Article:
Supplementation with Omega 3 essential fatty acids such as salmon oil has definite health benefits by reducing inflammation, lowering blood pressure, improving blood flow to the kidneys and by reducing the level of protein in the urine. The overall effect is to increase longevity in animals with kidney disease.
Supplementation of the diet is thought to improve concentration, memory and improve transmission of impulses between brain cells. The overall effect is to combat the effects of brain aging and to improve the general demeanour of elderly animals.
Arthritis and similar conditions often benefit due to the anti-inflammatory effect of Omega 3 fatty acids. Recent studies have confirmed that adding fish oils to the diet has positive benefits, particularly the addition of EPA and DHA. EPA has been shown to reduce the degradation of joint cartilage and to help preserve healthy cartilage and along with DHA reduces the production of pro-inflammatory compounds thereby reducing joint inflammation and pain.
Omega 3 fatty acids can help improve the overall condition and appearance of the coat and skin and the health of the nails. They are also particularly useful for scaly dry skin, where dandruff is a problem, where the coat and skin is oily or greasy and where excessive moulting is a problem. Their anti-inflammatory action will also help both cats and dogs with skin allergies by reducing the level of itching and irritation.
Dietary supplementation with omega 3 fatty acids appears to support the immune system and may lower the risk of some cancers developing. Additionally, Omega 3 supplementation may help extend survival time for dogs undergoing chemotherapy.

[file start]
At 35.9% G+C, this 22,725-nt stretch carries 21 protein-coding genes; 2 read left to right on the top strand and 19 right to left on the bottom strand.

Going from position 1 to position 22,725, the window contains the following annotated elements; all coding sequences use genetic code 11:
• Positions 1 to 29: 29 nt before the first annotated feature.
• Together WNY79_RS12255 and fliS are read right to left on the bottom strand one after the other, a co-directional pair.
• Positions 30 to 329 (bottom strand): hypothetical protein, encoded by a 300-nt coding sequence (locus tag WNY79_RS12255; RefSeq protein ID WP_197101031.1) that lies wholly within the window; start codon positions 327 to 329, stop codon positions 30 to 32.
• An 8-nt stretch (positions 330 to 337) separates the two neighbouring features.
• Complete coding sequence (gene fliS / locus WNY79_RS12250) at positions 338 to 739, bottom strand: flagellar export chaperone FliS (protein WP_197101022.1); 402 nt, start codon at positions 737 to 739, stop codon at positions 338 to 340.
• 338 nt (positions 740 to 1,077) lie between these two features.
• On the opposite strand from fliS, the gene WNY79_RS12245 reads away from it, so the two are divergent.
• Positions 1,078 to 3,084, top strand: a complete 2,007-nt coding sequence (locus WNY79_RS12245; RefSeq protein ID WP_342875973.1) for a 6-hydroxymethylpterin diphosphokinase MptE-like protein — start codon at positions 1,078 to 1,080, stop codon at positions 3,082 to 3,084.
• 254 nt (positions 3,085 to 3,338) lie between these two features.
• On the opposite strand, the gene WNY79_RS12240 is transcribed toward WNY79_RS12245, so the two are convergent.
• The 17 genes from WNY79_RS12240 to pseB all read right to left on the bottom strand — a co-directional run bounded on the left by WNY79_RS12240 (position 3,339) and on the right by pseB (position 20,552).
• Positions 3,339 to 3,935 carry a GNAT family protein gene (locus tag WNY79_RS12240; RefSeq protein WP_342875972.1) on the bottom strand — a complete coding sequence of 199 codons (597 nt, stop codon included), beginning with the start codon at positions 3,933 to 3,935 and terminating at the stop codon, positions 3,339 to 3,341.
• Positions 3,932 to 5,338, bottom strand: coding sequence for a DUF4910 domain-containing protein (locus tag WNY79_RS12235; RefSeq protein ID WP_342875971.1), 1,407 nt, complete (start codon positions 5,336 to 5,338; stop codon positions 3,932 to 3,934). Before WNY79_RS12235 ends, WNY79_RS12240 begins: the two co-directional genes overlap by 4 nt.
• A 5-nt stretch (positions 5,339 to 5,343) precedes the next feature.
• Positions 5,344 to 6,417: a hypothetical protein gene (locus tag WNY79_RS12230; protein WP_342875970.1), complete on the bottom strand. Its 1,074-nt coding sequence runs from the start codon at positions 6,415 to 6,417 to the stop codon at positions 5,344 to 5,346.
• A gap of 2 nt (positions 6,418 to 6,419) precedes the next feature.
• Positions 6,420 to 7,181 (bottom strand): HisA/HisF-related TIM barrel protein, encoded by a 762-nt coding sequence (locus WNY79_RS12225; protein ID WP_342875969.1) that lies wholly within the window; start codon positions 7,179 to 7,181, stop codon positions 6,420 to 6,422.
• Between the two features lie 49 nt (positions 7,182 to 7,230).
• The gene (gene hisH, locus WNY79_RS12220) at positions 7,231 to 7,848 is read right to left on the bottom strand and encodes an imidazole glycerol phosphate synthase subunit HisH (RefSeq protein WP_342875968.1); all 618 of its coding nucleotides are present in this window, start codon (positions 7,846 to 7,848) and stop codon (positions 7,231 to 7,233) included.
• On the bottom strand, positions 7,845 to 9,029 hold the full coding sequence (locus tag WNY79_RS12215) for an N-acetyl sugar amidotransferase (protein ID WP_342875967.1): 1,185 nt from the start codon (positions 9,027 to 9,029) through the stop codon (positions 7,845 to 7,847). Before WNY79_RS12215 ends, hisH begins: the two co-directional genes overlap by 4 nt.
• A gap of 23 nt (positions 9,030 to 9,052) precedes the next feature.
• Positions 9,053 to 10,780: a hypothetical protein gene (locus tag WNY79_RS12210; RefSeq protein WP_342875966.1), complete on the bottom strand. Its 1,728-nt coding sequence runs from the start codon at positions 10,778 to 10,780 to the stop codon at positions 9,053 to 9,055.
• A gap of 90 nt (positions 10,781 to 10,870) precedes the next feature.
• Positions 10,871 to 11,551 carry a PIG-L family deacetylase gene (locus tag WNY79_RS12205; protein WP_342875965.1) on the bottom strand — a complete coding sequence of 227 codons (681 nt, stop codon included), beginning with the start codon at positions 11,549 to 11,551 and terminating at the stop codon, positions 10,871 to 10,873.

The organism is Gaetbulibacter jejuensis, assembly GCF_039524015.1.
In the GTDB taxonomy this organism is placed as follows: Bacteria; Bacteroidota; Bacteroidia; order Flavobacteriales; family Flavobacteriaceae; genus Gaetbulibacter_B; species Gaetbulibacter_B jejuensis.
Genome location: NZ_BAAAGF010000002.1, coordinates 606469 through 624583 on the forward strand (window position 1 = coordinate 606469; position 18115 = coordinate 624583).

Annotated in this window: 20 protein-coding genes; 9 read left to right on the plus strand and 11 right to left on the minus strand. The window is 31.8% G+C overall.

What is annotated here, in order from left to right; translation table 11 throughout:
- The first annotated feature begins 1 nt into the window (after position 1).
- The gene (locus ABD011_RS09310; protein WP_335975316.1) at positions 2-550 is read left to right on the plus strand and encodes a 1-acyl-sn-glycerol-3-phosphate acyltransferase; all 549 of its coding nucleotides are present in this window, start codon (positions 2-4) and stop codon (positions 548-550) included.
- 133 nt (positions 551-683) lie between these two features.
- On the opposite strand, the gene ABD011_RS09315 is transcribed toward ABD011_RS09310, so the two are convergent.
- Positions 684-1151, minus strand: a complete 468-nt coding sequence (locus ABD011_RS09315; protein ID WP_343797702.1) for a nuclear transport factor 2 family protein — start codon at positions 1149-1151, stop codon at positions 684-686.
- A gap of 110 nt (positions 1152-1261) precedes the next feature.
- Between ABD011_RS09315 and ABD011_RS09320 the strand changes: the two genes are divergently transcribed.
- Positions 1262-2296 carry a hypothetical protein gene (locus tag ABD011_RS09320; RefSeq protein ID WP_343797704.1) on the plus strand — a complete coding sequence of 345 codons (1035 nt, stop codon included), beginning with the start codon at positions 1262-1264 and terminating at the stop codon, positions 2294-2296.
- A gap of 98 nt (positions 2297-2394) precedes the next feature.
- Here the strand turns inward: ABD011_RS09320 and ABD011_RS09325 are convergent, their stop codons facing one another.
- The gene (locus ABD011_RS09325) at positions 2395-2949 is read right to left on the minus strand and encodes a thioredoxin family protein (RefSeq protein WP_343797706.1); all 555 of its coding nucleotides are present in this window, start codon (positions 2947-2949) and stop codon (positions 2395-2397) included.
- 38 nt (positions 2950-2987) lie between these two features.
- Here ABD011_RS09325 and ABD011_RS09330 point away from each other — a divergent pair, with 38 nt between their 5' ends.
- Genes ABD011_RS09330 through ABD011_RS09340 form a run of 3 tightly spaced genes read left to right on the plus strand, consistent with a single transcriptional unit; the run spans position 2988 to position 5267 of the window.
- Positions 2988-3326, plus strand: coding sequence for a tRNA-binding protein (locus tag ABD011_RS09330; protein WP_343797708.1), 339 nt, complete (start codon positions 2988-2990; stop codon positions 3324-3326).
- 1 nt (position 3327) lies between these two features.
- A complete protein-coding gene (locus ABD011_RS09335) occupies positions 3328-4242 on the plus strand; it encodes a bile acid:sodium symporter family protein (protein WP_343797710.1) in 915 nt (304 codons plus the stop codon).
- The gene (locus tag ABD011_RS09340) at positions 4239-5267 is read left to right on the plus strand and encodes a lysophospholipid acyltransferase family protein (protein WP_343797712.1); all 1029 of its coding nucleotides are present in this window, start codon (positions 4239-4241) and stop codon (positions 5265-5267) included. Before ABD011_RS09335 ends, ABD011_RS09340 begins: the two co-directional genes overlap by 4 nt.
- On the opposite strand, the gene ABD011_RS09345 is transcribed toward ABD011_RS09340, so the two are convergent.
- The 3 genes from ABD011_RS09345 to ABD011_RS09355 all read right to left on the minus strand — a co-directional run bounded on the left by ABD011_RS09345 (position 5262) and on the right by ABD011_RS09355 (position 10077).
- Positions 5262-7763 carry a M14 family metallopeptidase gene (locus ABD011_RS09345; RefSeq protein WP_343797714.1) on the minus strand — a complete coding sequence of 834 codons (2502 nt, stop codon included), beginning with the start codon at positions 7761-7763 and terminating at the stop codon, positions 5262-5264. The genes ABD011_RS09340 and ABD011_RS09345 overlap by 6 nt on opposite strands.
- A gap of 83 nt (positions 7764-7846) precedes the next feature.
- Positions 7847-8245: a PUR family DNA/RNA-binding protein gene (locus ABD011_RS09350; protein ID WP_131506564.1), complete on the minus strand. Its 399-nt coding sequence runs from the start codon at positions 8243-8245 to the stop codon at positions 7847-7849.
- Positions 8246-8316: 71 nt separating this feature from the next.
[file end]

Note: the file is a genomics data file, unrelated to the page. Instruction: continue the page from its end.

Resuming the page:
Omega 3 EFA’s are recommended for both cats and dogs with inflammatory bowel disease (IBD), helping by reducing inflammation of the gut lining.
Fish oil enhances insulin secretion from beta cells in the pancreas, regulating and helping stabilise blood sugar levels.
Good sources of Omega 3 fatty acids include:
This group includes:
Both EPA, an omega 3 fatty acid, and GLA, which is made from linoleic acid, are later converted into hormone-like compounds known as eicosanoids, which influence inflammation and other functions at a cellular level. Eicosanoids derived from EPA and other omega 3 fatty acids are known to reduce inflammation whilst those derived from omega 6 fatty acids generally promote inflammation. The exception here is GLA provided by dietary means, which is known to reduce inflammation. For this reason GLA is often added to the diet in the form of borage oil or evening primrose oil.
Good sources of Omega 6 fatty acids include:
GLA,has anti-inflammatory properties and is used in the treatment of skin allergies to reduce the level of irritation and itching. It also helps maintain healthy skin, coat and nails and generally helps to bring about hormonal and emotional balance. It is recommended for animals with seborrhoeic (greasy) dermatitis and for excessive moulting.
Not strictly an EFA as the body can manufacture small amounts. However oleic acid which is a monounsaturated fatty acid helps by reducing the risk of heart disease and strokes, aids in cancer prevention and supports the immune system.
Good sources of Omega 9 fatty acids include:
The ratio of omega 3 and 6 fatty acids
Excess Omega 6 fatty acids interfere with the health benefits of Omega 3 fatty acids, in part because they compete for the same enzymes in the body. A high proportion of 6 to 3 fats in the diet shifts the physiological state of the body toward the development of many diseases particularly increasing the likelihood of a blood clot developing, promoting inflammation and restricting blood flow by constricting blood vessels. Consequently excessive production of Omega 6 associated eicosanoids are linked with heart disease, stroke, arrhythmia, arthritis, osteoporosis, inflammation, mood disorders, obesity and cancer. The ideal ratio of Omega 6 to 3 is 4:1 or lower.
Denes have one Omega 3 based product:
A superior blend of cold pressed Flax, Safflower, Borage and Olive oils
Directions for use: Add to food
|Cats and toy dogs||
0.5ml twice daily
1ml twice daily
2ml twice daily
4ml twice daily
|Very large dogs||
5ml twice daily
Other Denes fact sheets to read: